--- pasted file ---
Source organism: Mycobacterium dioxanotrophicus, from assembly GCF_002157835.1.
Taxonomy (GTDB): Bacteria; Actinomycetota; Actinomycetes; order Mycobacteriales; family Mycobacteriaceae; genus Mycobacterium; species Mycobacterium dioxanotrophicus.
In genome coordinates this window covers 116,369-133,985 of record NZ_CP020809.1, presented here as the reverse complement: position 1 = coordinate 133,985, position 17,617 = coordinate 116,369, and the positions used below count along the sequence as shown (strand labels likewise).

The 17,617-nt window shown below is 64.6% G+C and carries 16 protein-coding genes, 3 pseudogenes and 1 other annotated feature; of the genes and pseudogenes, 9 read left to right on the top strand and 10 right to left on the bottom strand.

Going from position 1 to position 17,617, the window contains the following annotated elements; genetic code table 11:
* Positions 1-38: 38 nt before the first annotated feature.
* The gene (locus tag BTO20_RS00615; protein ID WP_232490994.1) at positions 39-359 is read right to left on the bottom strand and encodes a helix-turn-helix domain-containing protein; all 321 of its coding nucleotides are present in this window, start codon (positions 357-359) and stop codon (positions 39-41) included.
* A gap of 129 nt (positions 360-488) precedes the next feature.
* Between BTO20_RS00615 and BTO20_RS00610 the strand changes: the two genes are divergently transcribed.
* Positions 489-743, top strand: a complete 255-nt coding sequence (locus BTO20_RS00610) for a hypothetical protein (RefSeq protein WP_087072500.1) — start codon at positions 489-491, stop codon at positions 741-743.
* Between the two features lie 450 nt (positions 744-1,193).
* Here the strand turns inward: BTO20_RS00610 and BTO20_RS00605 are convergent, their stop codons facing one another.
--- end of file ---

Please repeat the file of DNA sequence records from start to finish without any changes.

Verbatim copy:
Source organism: Mycobacterium dioxanotrophicus, from assembly GCF_002157835.1.
Taxonomy (GTDB): Bacteria; Actinomycetota; Actinomycetes; order Mycobacteriales; family Mycobacteriaceae; genus Mycobacterium; species Mycobacterium dioxanotrophicus.
In genome coordinates this window covers 116,369-133,985 of record NZ_CP020809.1, presented here as the reverse complement: position 1 = coordinate 133,985, position 17,617 = coordinate 116,369, and the positions used below count along the sequence as shown (strand labels likewise).

The 17,617-nt window shown below is 64.6% G+C and carries 16 protein-coding genes, 3 pseudogenes and 1 other annotated feature; of the genes and pseudogenes, 9 read left to right on the top strand and 10 right to left on the bottom strand.

Going from position 1 to position 17,617, the window contains the following annotated elements; genetic code table 11:
* Positions 1-38: 38 nt before the first annotated feature.
* The gene (locus tag BTO20_RS00615; protein ID WP_232490994.1) at positions 39-359 is read right to left on the bottom strand and encodes a helix-turn-helix domain-containing protein; all 321 of its coding nucleotides are present in this window, start codon (positions 357-359) and stop codon (positions 39-41) included.
* A gap of 129 nt (positions 360-488) precedes the next feature.
* Between BTO20_RS00615 and BTO20_RS00610 the strand changes: the two genes are divergently transcribed.
* Positions 489-743, top strand: a complete 255-nt coding sequence (locus BTO20_RS00610) for a hypothetical protein (RefSeq protein WP_087072500.1) — start codon at positions 489-491, stop codon at positions 741-743.
* Between the two features lie 450 nt (positions 744-1,193).
* Here the strand turns inward: BTO20_RS00610 and BTO20_RS00605 are convergent, their stop codons facing one another.